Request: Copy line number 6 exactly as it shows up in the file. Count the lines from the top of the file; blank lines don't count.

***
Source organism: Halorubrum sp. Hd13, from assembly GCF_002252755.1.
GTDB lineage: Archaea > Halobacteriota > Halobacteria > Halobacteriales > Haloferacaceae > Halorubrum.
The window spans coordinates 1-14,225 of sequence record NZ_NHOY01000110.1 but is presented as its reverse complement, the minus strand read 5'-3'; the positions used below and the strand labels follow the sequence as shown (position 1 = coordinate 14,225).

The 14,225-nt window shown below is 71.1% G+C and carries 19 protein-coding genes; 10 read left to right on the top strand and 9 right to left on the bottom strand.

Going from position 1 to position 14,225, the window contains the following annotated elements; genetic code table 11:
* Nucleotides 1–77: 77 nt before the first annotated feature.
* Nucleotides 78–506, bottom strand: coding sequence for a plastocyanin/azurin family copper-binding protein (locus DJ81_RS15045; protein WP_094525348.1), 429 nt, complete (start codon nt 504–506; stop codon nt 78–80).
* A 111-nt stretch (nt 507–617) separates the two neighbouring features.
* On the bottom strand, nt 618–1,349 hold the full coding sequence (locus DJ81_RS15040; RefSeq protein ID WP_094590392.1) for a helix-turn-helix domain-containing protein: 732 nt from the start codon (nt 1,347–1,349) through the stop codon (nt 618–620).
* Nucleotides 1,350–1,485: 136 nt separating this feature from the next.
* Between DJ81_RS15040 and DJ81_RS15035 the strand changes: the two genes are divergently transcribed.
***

* Nucleotides 1–77: 77 nt before the first annotated feature.